What do they do?

Repair, clean, and adjust mechanisms of timing instruments, such as watches and clocks. Includes watchmakers, watch technicians, and mechanical timepiece repairers.

Also known as:

Antique Clock Repairer, Clock Repair Technician, Clock Repairer, Horologist, Watch and Clock Repairer, Watch Estimator, Watch Repair Person, Watch Repair Technician, Watch Repairer, Watch Technician (Watch Tech), Watchmaker

Typical Wages

Projected Growth Rate

Employment of Watch Repairers is projected to Decline 21 percent from 2020 to 2030

Projected Employment in VA

No Data Available
  • -21.4%

    Change

    Ranks #12 in job growth rate
    10

    Job Openings

    Ranks #4 in net job growth

Colleges with the most graduates that become Watch and Clock Repairers

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Education Level

Percent of workers in this field with these degrees:

  • Doctorate or Professional Degree  (1%)
  • Master's degree  (4%)
  • Bachelor's degree  (19%)
  • Associate's degree  (23%)
  • Some college, no degree  (26%)
  • High school diploma equivalent  (24%)
  • Less than high school diploma  (3%)

Typical College Majors

Most Popular Majors that prepare Watch and Clock Repairers

Select Type of Degree:

★ There are no majors that have graduates with this degree type

People in this career often have these skills:

  • Repairing - Repairing machines or systems using the needed tools.

People in this career often know a lot about:

  • Customer and Personal Service - Knowledge of principles and processes for providing customer and personal services. This includes customer needs assessment, meeting quality standards for services, and evaluation of customer satisfaction.
  • Administration and Management - Knowledge of business and management principles involved in strategic planning, resource allocation, human resources modeling, leadership technique, production methods, and coordination of people and resources.
  • Mechanical - Knowledge of machines and tools, including their designs, uses, repair, and maintenance.

People in this career often have talent in:

  • Finger Dexterity - The ability to make precisely coordinated movements of the fingers of one or both hands to grasp, manipulate, or assemble very small objects.
  • Arm-Hand Steadiness - The ability to keep your hand and arm steady while moving your arm or while holding your arm and hand in one position.
  • Control Precision - The ability to quickly and repeatedly adjust the controls of a machine or a vehicle to exact positions.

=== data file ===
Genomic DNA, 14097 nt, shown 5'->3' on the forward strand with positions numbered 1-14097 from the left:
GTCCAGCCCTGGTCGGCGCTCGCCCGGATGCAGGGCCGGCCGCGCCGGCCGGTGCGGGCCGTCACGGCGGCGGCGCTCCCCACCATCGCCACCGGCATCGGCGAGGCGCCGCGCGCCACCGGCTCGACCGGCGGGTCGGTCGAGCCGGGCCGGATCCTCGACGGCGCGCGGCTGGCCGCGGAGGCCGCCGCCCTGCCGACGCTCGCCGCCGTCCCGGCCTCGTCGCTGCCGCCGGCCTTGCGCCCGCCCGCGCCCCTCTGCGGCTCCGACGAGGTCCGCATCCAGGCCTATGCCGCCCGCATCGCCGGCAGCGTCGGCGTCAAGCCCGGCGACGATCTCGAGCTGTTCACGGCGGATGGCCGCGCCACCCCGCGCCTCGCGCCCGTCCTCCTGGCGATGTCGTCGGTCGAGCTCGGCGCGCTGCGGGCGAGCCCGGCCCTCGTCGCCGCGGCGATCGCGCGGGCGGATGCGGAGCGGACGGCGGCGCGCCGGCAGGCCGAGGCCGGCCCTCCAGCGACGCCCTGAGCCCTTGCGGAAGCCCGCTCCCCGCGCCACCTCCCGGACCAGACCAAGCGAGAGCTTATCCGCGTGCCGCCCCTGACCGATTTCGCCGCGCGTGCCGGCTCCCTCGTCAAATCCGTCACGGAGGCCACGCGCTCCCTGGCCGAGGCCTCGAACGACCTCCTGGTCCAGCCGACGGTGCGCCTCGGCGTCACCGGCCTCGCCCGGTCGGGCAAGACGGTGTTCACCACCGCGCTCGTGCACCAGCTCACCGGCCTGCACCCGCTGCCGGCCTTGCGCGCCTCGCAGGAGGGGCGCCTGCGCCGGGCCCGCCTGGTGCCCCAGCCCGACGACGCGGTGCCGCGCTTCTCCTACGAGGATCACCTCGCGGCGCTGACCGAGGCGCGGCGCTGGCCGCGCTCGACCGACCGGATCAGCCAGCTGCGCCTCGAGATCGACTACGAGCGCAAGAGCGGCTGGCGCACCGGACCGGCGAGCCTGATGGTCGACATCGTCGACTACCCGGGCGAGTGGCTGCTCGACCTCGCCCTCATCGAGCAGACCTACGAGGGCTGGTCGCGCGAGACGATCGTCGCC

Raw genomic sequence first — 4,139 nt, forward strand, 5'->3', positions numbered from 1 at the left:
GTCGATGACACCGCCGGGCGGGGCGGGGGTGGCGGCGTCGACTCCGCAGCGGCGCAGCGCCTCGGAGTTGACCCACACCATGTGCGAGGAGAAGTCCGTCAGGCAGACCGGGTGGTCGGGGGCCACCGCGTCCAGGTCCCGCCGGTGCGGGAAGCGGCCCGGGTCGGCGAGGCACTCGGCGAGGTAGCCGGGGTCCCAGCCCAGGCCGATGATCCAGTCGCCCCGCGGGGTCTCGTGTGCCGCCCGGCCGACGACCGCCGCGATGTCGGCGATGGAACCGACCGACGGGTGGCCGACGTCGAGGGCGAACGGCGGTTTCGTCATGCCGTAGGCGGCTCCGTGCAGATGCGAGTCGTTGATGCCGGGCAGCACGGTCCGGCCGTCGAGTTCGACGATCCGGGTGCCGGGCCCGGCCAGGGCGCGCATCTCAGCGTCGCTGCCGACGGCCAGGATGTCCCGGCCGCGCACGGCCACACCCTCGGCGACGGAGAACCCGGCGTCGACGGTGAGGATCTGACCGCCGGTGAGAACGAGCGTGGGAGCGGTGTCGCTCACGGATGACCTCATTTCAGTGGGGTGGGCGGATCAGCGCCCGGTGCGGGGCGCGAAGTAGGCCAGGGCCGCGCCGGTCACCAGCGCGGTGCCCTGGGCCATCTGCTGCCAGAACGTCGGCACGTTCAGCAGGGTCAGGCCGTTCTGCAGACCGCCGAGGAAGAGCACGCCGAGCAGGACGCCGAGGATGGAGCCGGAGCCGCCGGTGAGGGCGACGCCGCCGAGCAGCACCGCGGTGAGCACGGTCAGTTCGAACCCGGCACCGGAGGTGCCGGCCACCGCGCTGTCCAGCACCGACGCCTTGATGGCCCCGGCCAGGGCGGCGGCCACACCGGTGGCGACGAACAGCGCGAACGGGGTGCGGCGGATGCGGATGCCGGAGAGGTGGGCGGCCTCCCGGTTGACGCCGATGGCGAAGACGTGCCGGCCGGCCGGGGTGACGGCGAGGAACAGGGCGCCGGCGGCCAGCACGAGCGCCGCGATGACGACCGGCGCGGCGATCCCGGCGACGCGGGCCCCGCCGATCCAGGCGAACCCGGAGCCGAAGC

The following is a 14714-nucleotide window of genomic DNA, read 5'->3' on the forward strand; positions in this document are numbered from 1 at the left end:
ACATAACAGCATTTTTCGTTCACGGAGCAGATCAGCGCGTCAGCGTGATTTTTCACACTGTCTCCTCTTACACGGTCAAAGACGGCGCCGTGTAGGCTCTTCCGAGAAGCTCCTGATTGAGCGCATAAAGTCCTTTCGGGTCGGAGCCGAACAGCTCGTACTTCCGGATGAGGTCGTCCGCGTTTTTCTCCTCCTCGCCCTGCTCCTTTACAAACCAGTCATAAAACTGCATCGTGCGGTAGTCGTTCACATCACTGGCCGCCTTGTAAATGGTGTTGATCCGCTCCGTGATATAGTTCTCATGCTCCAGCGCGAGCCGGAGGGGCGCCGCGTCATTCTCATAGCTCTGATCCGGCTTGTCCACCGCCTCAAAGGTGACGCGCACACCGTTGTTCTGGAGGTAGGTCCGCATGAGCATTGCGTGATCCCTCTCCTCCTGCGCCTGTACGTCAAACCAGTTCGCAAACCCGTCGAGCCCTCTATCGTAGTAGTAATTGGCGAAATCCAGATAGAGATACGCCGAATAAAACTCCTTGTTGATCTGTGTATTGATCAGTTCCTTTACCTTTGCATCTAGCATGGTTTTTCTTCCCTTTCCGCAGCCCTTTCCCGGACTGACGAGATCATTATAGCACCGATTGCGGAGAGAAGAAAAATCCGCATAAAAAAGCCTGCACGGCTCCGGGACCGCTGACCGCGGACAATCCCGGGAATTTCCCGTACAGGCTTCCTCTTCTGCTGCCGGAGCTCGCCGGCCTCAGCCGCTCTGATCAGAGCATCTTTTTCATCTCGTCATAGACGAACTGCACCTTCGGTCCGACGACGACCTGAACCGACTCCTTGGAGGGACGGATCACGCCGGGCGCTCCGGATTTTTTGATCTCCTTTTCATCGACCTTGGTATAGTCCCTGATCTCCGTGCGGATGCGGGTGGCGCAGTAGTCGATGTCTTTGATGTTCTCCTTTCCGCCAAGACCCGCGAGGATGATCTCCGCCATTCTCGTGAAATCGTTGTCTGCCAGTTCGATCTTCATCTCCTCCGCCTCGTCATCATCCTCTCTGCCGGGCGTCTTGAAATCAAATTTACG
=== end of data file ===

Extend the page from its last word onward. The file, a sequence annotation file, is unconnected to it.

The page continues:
• Near Vision - The ability to see details at close range (within a few feet of the observer).
  • Manual Dexterity - The ability to quickly move your hand, your hand together with your arm, or your two hands to grasp, manipulate, or assemble objects.
  • Information Ordering - The ability to arrange things or actions in a certain order or pattern according to a specific rule or set of rules (e.g., patterns of numbers, letters, words, pictures, mathematical operations).

People in this career often do these activities:

  • Clean equipment, parts, or tools to repair or maintain them in good working order.
  • Adjust equipment to ensure optimal performance.
  • Reassemble equipment after repair.
  • Inspect mechanical equipment to locate damage, defects, or wear.
  • Disassemble equipment to inspect for deficiencies.
  • Lubricate equipment to allow proper functioning.
  • Estimate costs for labor or materials.
  • Replace worn, damaged, or defective mechanical parts.
  • Repair worn, damaged, or defective mechanical parts.
  • Test mechanical equipment to ensure proper functioning.
  • Maintain work equipment or machinery.
  • Order materials, supplies, or equipment.
  • Confer with customers or users to assess problems.
  • Test electrical circuits or components for proper functioning.
  • Repair electronic equipment.
  • Record information about parts, materials or repair procedures.
  • Clean workpieces or finished products.
  • Fabricate parts or components.

This page includes data from:

O*NET OnLine Career data: O*NET 28.1 Database by the U.S. Department of Labor, Employment and Training Administration (“USDOL/ETA”). Used under the CC BY 4.0 license. O*NET® is a trademark of USDOL/ETA

U.S. Bureau of Labor Statistics Logo Occupation statistics: USDOL U.S. Bureau of Labor Statistics Occupational Employment Statistics

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